NP: ... thatís an incorrect challenge...

KW: Of course it is!

NP: ... you have ...

BC: Itís not a phrase!

NP: ... 22 seconds starting now.

KW: Roses are red, violets are blueish, and thereís some sort of rhyme that ends up in a way thatís quite witty, but I canít recall it at the moment. Nevertheless they have always been recognised, roses, as a standard of English beauty, as my friend Libby Whatsit has remarked, to...


NP: Libby has challenged.

BC: Itís not Libby Whatsit.

LP: Deviation, my name is not Libby Whatsit.

NP: How do you judge on that? We have to keep going, we know what he meant, but her name is not Libby Whatsit! Her challenge, what is your challenge then? Deviation?

LP: Deviation.

NP: Oh dear!

KW: Sheís got a point Nicholas, you canít deny it.

NP: Sheís got a point.

BC: I would agree with that.

NP: She is our guest as well, and sheís very good at the game, ah two seconds...

KW: Well sheís our guest, I donít know about anything else! (laughs loudly) Ah laugh, laugh, I nearly bought my own beer! (laughs loudly)

NP: Libby you have two seconds on the subject of roses starting now.

LP: Norman St John Stevas...


NP: So Libby Purves who has not played the game before but knows all the little gimmicks that you can produce in order to win, kept going till the whistle went, gained an extra point and she is now in the lead ahead of Clement Freud, a few points ahead of Kenneth Williams. And Barry itís your turn to begin, and the subject is a Scotch mist. Can you tell us something about that in the game starting now.

BC: If one omits the indefinite article from this expression, one removes it from the realms of rhyming slang and moves to a material... oh!


NP: Clement Freud has challenged.

CF: Ah hesitation there.

NP: Yes the subject is a Scotch mist, there are 49 seconds left starting now.

CF: This is a er...


NP: Such a simple subject, itís boggling them! Um Kenneth you...

KW: Yes I thought hesitation there.

NP: Yes, 47 seconds on a Scotch mist starting now.

KW: A dear friend of mine told me that he experienced a Scotch mist in the valley of Glencoe. And he said it was extraordinarily appropriate since this was the place where such a horrific thing occurred, that even today those who are mindful of the past feel the hackles rise! And low, they say, a mist, Scotch of course, covered that place and forever after it evokes a pall in the memory. Because you see, there are some things which need to be hidden, veiled if you will, like a curtain...


NP: Barry Cryerís challenged.

BC: I donít know what heís talking about!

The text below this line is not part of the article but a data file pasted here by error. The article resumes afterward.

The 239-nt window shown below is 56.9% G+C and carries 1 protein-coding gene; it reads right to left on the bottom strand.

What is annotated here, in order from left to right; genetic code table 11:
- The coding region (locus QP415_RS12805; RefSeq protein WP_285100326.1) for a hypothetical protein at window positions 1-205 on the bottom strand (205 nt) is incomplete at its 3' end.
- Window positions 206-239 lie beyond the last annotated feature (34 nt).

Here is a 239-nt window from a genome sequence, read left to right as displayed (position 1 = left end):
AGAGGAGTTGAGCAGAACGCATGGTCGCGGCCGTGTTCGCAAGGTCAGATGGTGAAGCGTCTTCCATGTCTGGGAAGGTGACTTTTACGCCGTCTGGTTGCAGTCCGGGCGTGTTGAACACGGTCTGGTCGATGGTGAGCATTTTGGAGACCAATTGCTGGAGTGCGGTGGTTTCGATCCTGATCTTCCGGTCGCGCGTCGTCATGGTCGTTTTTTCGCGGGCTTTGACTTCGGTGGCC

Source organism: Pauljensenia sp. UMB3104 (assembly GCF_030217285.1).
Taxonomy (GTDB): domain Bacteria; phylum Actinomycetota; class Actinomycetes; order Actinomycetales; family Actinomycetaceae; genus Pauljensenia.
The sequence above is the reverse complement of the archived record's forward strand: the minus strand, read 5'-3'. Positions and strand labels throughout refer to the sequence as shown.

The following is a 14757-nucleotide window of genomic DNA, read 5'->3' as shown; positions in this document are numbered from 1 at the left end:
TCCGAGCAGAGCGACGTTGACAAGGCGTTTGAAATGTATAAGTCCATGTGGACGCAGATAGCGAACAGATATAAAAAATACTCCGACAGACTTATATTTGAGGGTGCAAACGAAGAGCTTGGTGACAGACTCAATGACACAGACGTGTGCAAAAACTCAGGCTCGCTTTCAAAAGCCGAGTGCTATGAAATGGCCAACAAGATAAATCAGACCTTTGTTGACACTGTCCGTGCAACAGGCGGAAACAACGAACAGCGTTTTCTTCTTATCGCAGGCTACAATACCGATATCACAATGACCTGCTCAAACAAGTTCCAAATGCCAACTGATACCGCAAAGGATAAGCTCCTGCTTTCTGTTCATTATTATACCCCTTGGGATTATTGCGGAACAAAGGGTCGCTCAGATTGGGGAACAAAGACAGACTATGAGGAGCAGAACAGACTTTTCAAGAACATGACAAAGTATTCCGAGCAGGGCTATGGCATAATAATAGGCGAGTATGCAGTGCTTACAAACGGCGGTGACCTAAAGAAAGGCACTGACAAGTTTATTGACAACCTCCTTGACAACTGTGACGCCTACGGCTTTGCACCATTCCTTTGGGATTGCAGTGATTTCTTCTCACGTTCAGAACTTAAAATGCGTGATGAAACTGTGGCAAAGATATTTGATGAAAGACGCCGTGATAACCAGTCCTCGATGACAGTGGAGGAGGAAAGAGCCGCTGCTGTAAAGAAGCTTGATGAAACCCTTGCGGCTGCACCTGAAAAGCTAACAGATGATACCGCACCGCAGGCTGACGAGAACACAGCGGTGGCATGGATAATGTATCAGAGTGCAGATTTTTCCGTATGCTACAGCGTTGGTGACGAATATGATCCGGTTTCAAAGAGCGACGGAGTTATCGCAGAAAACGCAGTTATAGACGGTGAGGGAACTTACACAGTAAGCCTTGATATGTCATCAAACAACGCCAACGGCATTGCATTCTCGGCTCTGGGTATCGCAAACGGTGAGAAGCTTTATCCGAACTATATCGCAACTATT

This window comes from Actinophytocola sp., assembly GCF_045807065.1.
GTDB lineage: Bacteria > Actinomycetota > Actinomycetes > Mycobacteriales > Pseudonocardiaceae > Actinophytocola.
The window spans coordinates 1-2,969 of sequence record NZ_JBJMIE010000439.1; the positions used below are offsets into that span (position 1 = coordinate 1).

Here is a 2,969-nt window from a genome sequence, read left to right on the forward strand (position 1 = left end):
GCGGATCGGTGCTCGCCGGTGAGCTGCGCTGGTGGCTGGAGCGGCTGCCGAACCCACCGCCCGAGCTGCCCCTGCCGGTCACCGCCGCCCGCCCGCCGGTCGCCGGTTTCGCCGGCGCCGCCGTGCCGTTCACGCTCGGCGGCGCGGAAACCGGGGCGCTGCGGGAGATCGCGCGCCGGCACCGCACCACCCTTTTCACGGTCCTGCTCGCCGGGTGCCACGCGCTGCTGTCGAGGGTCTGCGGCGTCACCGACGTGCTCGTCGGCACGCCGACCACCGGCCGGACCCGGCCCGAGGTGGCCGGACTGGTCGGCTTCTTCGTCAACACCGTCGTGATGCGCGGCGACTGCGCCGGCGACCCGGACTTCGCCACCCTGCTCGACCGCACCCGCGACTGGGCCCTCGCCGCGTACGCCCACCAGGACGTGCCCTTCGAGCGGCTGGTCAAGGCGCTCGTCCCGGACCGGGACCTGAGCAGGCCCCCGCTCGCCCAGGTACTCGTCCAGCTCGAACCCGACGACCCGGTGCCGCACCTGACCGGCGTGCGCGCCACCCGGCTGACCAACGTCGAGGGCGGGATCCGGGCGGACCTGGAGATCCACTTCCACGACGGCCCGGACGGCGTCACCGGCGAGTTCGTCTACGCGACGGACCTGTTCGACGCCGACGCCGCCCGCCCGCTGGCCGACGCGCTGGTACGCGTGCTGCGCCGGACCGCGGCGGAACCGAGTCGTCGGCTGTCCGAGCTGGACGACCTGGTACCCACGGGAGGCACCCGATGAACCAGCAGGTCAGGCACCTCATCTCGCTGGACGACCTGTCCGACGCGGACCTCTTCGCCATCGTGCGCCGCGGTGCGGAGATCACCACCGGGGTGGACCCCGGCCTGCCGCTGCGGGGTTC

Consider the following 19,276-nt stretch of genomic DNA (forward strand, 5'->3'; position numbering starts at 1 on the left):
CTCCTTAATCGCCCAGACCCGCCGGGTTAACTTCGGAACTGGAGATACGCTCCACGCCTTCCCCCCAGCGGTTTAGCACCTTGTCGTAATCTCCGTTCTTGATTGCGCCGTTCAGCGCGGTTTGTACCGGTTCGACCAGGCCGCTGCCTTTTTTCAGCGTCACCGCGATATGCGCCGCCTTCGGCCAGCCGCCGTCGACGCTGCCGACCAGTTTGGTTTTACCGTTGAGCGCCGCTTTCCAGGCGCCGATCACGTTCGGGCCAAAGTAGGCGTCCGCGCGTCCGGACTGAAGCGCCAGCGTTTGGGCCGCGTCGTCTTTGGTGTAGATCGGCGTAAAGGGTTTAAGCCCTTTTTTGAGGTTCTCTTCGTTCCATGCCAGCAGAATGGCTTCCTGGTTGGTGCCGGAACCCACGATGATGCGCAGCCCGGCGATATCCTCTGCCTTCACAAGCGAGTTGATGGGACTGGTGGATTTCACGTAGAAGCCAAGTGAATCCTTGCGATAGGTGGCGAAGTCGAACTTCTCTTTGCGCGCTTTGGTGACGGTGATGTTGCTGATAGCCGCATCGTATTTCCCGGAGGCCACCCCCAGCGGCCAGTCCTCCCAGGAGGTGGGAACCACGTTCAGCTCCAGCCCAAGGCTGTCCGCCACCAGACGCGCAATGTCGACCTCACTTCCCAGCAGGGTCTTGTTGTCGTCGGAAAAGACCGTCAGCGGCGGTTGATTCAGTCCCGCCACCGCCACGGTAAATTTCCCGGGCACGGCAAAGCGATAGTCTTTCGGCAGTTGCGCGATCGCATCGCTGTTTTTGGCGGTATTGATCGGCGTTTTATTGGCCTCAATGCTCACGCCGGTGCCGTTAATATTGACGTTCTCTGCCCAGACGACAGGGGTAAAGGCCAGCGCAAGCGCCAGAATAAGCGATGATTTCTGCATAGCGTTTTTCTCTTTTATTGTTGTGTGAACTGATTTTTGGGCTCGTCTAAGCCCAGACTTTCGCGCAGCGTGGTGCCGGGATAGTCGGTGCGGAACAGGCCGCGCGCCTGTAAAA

NP: Well he did say some things need to be hidden, and he was giving a very good demonstration! Your challenge is...?

BC: (laughs) Deviation from...

NP: Scotch mist?

BC: ... comprehensibility!

NP: No, no, no...

BC: Oh?

NP: I mean for once we did understand the words even if we didnít make much sense. But I did feel he was stuck in his Scotch mist well and truly.

KW: I did not hesitate and I did not deviate! I...

NP: Itís all right! Iím agreeing with you!

KW: Oh! I see! Well you looked so aggressive!

NP: Kenneth it was an incorrect challenge and you have three seconds, or two and a half to keep going on a Scotch mist starting now.

KW: A Scotch mist can be evoked of course by a...


NP: Clement Freud has challenged.

CF: The second evocation. Heís evoked before.

KW: No, I said evoke, thatís evoked. Thatís the past tense, so thatís a different word dearie! And you want to wash your ears out!

NP: So Kenneth you have half a second to go on a Scotch mist starting now.

KW: Spreading like a veil...


NP: So Kenneth Williams with his usual flamboyance brought not only another round to an end, but heís also brought this show to an end. And it remains for me to give you the final score. Barry...

BC: My God, the suspense!

NP: Barry Cryer giving his usual good value and thatís why we love him to come on as a guest didnít get many points, but my goodness, he was marvellous in other ways. Kenneth Williams with that last flourish of his through the Scotch mist caught up with Clement Freud and they both scored a great number of points between them. But they were one point behind our guest for the first time on the show, this weekís winner, Libby Purves!

KW: I canít believe it!

NP: So...

KW: I canít believe it! Itís a con! It must be a con!

NP: No she did very well! Get out the laurel leaves that she was talking about at the beginning of the show, put them round Libby. Thank you for your contribution Libby, hope youíll come back on the show again some time.

LP: When Iíve recovered!

NP: And we hope that this audience will come back again because we have enjoyed playing to you here. But we have also particularly enjoyed playing to all those hundreds and thousands of people who tune in to listen to Just A Minute. And we want you to tune in again at the same time next week when we take to the air because we will be back here...


NP: Shut up, Libby Purves!

LP: Two tune ins!

NP: Two tunes ins, yes! You canít tune in too often to Just A Minute because we hope you enjoyed it as much as we enjoyed playing it. Till then from all of us here good-bye!


ANNOUNCER: The chairman of Just A Minute was Nicholas Parsons, the programme was devised by Ian Messiter and produced by Pete Atkin.